I came to this ‘origins’ adventure with expectations that this would be a pathos filled tale of a scientist whose perhaps good principles are corrupted and through a series of terrible accidents becomes a monster. Superhero and sci-fi and other genre tales are full of such tragic falls from grace. They are what makes the resulting uber-villain or monster so compelling. From Batman’s Two-Face to Dr Jekyll, such stories abound. In recognising the humanity in the monster, we recognise a little of the monstrous in ourselves.
With the Davros in this series, however, there is no such light and shade. None to speak of anyway. Davros starts in Part 1, “Innocence,” as a cynical and sadistic and sociopathic child, and really just degenerates further from that. It’s just a descent from one kind of moral darkness to another. As such, although there is much to thrill and entertain in this series, it did not quite have the impact I hoped for.
The whole thing is explicitly and knowingly framed in an “I Claudius ” world of a dysfunctional, powerful family, ruled over by a scheming matriarch, Lady Calcula, Carolyn Jones here channelling SIan Phillip’s Livia. As in Robert Graves tale and the BBC drama, the good characters are culled ruthlessly by a cynical elite. It’s framed in such a world but this is very much the Skaro heading towards the blasted Hell of ‘Genesis of the Daleks.’ A delight is how especially the later episodes reference the music and sound-scape of Genesis. In part one Rory Jennings plays Davros in short trousers. The kind of boy who will pull the legs of a spider not out of enjoyment but out of a detached scientific “fascination.” Warped by his world and his family, we her see him already locking teachers in radiation chambers and other such hi-jinks.
In Part 2 Terry Molloy takes over the reins (he played Davros in a number of the tv show adventures) as Davros, here a soldier desparate to join the scientific elite. He is sent on a seeming suicide mission with a team, and displays real courage, and shows the most human range of characteristics in the series yet. He does get to rant, though, in true Davrios fashion, over a crippled comrade, shouting at him for his weakness.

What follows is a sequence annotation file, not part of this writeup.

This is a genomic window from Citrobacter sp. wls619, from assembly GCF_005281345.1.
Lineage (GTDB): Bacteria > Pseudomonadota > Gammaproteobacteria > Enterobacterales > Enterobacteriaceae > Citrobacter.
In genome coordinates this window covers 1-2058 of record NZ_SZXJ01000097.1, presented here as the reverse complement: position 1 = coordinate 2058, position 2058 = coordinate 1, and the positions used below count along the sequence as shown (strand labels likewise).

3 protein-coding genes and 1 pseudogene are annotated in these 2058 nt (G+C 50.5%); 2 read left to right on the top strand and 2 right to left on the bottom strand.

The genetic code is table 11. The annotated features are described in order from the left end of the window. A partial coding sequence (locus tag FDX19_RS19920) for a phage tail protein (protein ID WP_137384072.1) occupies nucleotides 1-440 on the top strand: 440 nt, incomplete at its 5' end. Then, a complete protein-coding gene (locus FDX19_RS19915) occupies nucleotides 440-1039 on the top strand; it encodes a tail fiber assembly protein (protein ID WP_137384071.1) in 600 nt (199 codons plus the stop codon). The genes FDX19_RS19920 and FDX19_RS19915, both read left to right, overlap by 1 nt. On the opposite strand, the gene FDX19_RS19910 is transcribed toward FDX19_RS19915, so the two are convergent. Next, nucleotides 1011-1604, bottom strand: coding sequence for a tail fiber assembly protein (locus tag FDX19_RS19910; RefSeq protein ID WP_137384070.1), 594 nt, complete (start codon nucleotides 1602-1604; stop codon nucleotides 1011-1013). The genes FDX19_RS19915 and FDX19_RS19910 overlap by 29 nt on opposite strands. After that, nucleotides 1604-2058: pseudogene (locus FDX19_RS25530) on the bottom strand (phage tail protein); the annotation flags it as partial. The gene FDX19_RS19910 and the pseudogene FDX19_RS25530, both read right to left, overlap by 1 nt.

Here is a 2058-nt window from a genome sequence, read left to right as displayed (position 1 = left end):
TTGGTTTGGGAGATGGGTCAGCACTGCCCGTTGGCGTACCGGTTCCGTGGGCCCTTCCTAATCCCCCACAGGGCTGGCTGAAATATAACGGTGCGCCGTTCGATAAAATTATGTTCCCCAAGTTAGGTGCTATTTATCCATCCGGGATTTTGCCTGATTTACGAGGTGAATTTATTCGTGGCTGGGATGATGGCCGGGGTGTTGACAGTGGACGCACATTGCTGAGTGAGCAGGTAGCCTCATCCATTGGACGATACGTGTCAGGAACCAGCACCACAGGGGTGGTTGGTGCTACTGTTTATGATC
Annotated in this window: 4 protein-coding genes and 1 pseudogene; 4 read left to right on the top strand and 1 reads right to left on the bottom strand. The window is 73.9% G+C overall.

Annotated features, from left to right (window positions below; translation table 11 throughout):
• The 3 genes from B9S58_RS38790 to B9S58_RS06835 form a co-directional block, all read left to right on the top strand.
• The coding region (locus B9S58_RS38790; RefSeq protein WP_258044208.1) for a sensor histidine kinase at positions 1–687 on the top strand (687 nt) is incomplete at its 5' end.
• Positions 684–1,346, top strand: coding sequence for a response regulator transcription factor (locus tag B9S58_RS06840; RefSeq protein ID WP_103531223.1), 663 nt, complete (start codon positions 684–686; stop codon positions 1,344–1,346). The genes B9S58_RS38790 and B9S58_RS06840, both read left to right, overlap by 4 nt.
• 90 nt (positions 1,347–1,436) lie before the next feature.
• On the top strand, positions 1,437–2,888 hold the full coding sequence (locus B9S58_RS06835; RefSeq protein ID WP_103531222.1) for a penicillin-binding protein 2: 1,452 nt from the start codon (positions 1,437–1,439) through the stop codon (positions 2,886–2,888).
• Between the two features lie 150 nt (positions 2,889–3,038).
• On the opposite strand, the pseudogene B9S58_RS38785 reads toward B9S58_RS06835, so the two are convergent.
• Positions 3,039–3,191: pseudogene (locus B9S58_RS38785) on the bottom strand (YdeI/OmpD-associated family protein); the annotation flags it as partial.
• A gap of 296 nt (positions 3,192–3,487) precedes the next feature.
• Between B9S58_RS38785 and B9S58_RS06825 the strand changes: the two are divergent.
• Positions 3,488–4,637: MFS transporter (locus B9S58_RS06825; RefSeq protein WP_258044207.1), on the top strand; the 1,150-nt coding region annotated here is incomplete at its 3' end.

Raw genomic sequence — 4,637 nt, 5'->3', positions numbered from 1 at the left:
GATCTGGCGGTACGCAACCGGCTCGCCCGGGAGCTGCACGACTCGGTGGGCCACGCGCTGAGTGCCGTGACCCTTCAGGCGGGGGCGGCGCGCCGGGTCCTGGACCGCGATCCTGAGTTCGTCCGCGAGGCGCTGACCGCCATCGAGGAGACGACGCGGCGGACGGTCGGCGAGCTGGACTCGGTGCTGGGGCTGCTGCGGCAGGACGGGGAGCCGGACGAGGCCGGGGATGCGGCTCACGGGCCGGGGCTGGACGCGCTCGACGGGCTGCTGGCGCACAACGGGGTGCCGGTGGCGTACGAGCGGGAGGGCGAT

Part 3 picks up the ‘Shan’ plot-line first sketched in the Colin Baker adventure ‘Davros.’ What begins as a very human attraction and flirtation develops, in true Davros fashion, into denial, murderous betrayal, and bitter contempt (on the part of our titular scientist). He also has his body changing accident.
Part 4 brings us nicely to about the year before the events of Genesis. Davros has near perfected his experiments on people with radiation, creating genetically evolved mutants. Here he meets Nyder, a classic character from Genesis, and it’s a treat to hear Peter Miles reprise his role, and the two get on like a city on fire. Davros demonstrates his love for children by turning them into radiation soaked monsters, the first Dalek creatures that will go on to pilot the ‘travelling machines.’ The story ends with the demonstration of the Mark 1 travelling machine (Genesis has him just finishing Mark 2 when Tom Baker arrives).
And during all this his family, friends and country men die and are massacred around him. It is an entertaining, well produced and clever tale, and it’s a powerful and logical extension of the world of ‘Genesis.’ But it is also a bit depressing in its catalogue of atrocities, and eh Davros origin tale, as I have mentioned, is I think harmed by the lack of subtlety or human change. He just goes from monstrous to more monstrous to experimenting on children scale monstrous. You miss the light touch of the Doctor, any Doctor, and the sparring that would bring, which is what Genesis captured so well.
There’s also a disc of ‘extras,’ interviews with cast and crew which are good and illuminating, but I did wonder at the discussion on whether Davros was at all misunderstood. Er…no?